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PostPosted: Wed Jul 29, 2009 4:19 pm Reply with quote

Are coccidia and blackhead the same thing? Their feed is medicated. I only have 3 adult peafowl in a coop that is part white playground sand and part cedar deck. It is extremely clean as I picked up the poo at least once per day...usually twice. I put fresh sand every 7-10 days...sometimes more often than that. I move the pop up tent around being especially careful not to put it where there has been greyhound poop and don't do it on days like today following hard rain. My birds do not come into contact with other birds and I did worm the adults just before mating season.

What is the earliest you can do a "routine" worming on peachicks?

I would not be surprised if the mortality rate on peachicks in the wild is higher than 50%. With the nests on the ground like they are I would think a hen would be doing good to save 2 out of 6. As hard as it is to keep one alive in the best of conditions I sometimes wonder how they even manage to exist in the wild.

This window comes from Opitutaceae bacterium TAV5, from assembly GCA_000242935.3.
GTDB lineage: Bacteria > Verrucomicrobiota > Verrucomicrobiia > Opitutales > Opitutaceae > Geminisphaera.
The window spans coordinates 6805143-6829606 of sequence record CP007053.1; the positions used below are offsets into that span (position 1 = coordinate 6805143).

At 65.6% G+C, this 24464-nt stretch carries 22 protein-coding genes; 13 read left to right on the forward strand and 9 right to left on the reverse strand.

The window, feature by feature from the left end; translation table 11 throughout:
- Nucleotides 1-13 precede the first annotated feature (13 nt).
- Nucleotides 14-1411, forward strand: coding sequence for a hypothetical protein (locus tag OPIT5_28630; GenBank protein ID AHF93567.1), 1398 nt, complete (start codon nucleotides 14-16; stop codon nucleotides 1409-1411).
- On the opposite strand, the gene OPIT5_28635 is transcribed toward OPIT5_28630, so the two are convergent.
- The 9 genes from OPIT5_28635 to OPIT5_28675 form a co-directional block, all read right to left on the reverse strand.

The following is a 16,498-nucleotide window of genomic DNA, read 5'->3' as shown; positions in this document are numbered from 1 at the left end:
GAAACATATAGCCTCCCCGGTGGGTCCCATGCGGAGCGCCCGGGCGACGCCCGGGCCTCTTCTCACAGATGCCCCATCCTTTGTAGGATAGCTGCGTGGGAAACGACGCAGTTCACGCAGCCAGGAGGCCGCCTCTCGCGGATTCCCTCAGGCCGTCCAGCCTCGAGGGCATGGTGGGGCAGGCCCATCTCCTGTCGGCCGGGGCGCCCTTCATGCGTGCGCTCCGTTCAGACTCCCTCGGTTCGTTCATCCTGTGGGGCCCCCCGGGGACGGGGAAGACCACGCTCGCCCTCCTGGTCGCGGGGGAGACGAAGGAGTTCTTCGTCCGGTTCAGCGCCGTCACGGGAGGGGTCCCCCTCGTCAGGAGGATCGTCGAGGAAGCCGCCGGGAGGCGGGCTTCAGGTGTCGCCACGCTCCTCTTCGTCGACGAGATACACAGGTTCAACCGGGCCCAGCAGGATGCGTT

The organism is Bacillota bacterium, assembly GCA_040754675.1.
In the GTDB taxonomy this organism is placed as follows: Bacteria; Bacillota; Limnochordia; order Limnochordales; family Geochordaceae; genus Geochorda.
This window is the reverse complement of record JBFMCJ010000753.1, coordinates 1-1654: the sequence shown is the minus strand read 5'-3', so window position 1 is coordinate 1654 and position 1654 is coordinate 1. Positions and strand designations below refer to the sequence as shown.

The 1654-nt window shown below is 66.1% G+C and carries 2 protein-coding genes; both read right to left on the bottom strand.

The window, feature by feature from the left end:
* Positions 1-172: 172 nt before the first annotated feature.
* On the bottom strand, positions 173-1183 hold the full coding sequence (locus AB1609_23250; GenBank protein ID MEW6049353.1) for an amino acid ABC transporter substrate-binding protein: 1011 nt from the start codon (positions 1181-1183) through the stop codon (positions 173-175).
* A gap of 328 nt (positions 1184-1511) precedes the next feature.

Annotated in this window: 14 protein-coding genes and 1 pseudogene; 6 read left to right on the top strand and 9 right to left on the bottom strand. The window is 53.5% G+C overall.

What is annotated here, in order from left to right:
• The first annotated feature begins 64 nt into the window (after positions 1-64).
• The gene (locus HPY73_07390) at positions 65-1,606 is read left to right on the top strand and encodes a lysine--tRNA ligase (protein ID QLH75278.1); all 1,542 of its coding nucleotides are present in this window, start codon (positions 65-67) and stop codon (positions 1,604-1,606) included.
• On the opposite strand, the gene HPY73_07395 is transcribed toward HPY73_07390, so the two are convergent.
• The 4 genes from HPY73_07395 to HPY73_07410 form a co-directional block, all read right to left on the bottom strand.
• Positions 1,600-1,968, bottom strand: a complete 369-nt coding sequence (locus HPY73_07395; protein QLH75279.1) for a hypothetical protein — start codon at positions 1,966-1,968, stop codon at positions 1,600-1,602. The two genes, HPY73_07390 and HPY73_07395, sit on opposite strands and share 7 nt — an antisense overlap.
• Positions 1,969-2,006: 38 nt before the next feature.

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bcraft



Joined: 09 Nov 2007
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PostPosted: Wed Jul 29, 2009 6:01 pm Reply with quote

yes keeping them off the ground give the chicks time to build up immunity to coccidiosis, thats why you feed medicated feed also.

Keeping them on wire, just help the odd that you will raise all. Yes in the wild some will live,but many dont.

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featherhead
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PostPosted: Wed Jul 29, 2009 7:10 pm Reply with quote

Hi Susan ~ I'm not sure we answered your questions about coccidia versus blackhead. These are two different illnesses.

Coccidia is a microscopic intestinal parasite. It lives in the soil and is carried by many different creatures. Some strains infect birds, others infect mammals. Wild birds are also carriers of coccidia. Symptoms include black, watery stool; sometimes there will be blood in the stool when the parasite load is heavy. This is a critical stage, and when the disease gets this far, it's usually not good news for the bird/wild animal/domestic animal. They literally bleed out. Amprolium is a coccidiostat that's often added to starter feed to protect chicks until they develop an immune system.